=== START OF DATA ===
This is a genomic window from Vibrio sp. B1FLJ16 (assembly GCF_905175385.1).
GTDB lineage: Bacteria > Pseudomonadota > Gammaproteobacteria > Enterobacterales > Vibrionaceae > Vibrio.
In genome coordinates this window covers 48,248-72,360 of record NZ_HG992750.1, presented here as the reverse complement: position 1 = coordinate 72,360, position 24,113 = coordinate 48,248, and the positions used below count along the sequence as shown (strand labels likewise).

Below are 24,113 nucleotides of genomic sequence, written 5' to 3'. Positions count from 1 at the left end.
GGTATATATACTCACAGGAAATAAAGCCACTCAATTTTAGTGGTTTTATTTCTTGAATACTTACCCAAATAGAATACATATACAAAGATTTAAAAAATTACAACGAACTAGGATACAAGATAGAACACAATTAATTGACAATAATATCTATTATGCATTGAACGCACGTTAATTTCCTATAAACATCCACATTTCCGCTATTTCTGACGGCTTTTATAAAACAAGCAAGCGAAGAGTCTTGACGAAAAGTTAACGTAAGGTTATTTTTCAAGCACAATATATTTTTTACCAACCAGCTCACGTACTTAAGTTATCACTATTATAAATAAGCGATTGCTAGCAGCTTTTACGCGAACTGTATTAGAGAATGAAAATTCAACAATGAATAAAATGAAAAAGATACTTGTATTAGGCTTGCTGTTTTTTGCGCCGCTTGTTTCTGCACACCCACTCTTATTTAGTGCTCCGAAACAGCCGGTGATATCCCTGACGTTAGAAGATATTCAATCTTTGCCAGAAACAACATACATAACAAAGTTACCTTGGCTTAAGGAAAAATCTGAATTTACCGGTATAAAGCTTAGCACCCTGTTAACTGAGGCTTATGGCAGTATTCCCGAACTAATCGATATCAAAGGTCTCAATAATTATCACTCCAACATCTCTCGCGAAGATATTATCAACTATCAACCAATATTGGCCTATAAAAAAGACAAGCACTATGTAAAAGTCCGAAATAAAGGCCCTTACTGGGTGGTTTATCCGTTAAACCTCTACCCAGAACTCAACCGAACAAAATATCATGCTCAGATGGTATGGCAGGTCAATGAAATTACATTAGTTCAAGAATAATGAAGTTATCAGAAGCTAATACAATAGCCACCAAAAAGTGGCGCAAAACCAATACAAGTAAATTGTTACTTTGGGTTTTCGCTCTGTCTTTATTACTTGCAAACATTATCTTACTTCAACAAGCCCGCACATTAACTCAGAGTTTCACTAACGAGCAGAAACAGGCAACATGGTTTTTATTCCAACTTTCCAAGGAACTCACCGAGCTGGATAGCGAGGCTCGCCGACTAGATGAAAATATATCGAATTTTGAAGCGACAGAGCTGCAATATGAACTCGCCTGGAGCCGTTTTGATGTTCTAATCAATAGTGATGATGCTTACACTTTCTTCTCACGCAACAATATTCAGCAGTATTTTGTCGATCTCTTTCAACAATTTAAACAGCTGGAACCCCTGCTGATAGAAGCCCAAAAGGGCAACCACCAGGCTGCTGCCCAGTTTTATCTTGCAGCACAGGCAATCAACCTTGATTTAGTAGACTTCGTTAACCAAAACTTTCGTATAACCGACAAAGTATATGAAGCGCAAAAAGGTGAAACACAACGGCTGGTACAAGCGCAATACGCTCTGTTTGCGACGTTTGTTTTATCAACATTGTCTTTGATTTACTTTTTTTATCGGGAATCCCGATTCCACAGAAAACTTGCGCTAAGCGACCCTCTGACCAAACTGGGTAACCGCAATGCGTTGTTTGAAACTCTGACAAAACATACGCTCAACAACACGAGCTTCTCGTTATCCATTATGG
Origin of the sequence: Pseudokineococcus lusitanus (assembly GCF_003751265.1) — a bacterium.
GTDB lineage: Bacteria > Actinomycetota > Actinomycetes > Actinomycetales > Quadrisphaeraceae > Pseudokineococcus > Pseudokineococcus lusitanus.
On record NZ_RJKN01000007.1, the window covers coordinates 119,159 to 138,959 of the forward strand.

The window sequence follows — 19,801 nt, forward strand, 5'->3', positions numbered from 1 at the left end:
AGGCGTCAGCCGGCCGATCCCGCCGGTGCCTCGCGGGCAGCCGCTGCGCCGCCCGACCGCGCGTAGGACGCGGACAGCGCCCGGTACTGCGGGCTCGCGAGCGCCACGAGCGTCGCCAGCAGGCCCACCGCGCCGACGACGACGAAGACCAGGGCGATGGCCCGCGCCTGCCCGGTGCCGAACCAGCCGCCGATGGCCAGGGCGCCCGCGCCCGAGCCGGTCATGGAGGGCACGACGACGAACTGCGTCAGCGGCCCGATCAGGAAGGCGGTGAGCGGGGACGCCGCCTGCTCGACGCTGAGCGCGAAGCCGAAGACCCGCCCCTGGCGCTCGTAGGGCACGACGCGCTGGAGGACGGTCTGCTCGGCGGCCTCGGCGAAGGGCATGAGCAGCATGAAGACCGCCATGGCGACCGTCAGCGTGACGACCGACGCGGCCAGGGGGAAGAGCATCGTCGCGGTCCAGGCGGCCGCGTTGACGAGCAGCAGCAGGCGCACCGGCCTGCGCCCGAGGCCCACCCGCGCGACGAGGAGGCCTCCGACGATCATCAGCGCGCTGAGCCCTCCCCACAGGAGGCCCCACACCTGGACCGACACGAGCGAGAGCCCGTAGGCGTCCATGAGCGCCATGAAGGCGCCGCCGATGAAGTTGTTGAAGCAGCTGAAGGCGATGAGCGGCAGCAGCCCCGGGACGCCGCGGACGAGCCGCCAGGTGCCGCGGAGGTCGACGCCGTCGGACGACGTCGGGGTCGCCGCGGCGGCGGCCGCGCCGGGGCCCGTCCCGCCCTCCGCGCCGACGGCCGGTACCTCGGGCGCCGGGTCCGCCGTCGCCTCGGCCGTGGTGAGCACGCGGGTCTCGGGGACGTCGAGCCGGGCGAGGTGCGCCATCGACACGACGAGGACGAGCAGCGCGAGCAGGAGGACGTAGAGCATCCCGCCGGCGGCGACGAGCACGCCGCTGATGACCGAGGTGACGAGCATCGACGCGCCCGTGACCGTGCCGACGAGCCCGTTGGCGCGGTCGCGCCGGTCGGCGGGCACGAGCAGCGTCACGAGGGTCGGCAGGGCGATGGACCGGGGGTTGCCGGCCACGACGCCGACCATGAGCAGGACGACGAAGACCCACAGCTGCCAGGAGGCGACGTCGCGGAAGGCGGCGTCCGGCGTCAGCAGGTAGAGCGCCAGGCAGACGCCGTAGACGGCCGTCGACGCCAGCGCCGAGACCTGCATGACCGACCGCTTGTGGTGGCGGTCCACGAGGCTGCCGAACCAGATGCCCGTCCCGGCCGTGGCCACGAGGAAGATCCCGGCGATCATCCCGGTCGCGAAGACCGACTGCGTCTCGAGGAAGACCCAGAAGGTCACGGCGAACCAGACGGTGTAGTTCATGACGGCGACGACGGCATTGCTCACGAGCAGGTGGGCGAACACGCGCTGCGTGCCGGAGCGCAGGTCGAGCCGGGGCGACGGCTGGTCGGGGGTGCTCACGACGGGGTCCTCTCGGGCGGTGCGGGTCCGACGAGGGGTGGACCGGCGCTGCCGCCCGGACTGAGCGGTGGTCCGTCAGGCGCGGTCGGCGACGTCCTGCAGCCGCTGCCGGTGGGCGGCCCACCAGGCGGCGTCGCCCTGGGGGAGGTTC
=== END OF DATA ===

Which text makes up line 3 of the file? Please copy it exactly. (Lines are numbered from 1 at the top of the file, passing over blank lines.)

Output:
In genome coordinates this window covers 48,248-72,360 of record NZ_HG992750.1, presented here as the reverse complement: position 1 = coordinate 72,360, position 24,113 = coordinate 48,248, and the positions used below count along the sequence as shown (strand labels likewise).